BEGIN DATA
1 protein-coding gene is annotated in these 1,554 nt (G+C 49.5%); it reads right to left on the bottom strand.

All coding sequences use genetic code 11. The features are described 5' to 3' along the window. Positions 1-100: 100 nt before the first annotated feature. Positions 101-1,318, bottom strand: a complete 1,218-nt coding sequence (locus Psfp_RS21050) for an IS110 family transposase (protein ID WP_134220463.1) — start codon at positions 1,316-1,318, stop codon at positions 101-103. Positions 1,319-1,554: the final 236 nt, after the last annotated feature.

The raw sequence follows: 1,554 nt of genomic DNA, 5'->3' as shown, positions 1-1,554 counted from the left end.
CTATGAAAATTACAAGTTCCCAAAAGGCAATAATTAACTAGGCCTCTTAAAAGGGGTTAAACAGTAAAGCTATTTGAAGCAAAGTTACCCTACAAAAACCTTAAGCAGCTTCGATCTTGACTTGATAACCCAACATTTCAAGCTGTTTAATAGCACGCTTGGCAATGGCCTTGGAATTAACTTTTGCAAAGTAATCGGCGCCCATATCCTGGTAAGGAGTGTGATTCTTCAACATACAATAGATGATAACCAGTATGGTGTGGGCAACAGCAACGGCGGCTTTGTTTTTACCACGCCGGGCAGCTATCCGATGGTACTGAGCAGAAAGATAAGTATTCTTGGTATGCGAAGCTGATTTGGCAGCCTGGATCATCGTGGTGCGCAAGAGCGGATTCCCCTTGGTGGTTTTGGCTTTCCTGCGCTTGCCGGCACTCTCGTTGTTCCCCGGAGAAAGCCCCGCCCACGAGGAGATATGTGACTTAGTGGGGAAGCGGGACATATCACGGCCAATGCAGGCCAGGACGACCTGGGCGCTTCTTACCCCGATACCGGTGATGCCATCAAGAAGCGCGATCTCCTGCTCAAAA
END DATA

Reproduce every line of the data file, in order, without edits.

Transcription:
1 protein-coding gene is annotated in these 1,554 nt (G+C 49.5%); it reads right to left on the bottom strand.

All coding sequences use genetic code 11. The features are described 5' to 3' along the window. Positions 1-100: 100 nt before the first annotated feature. Positions 101-1,318, bottom strand: a complete 1,218-nt coding sequence (locus Psfp_RS21050) for an IS110 family transposase (protein ID WP_134220463.1) — start codon at positions 1,316-1,318, stop codon at positions 101-103. Positions 1,319-1,554: the final 236 nt, after the last annotated feature.

The raw sequence follows: 1,554 nt of genomic DNA, 5'->3' as shown, positions 1-1,554 counted from the left end.
CTATGAAAATTACAAGTTCCCAAAAGGCAATAATTAACTAGGCCTCTTAAAAGGGGTTAAACAGTAAAGCTATTTGAAGCAAAGTTACCCTACAAAAACCTTAAGCAGCTTCGATCTTGACTTGATAACCCAACATTTCAAGCTGTTTAATAGCACGCTTGGCAATGGCCTTGGAATTAACTTTTGCAAAGTAATCGGCGCCCATATCCTGGTAAGGAGTGTGATTCTTCAACATACAATAGATGATAACCAGTATGGTGTGGGCAACAGCAACGGCGGCTTTGTTTTTACCACGCCGGGCAGCTATCCGATGGTACTGAGCAGAAAGATAAGTATTCTTGGTATGCGAAGCTGATTTGGCAGCCTGGATCATCGTGGTGCGCAAGAGCGGATTCCCCTTGGTGGTTTTGGCTTTCCTGCGCTTGCCGGCACTCTCGTTGTTCCCCGGAGAAAGCCCCGCCCACGAGGAGATATGTGACTTAGTGGGGAAGCGGGACATATCACGGCCAATGCAGGCCAGGACGACCTGGGCGCTTCTTACCCCGATACCGGTGATGCCATCAAGAAGCGCGATCTCCTGCTCAAAA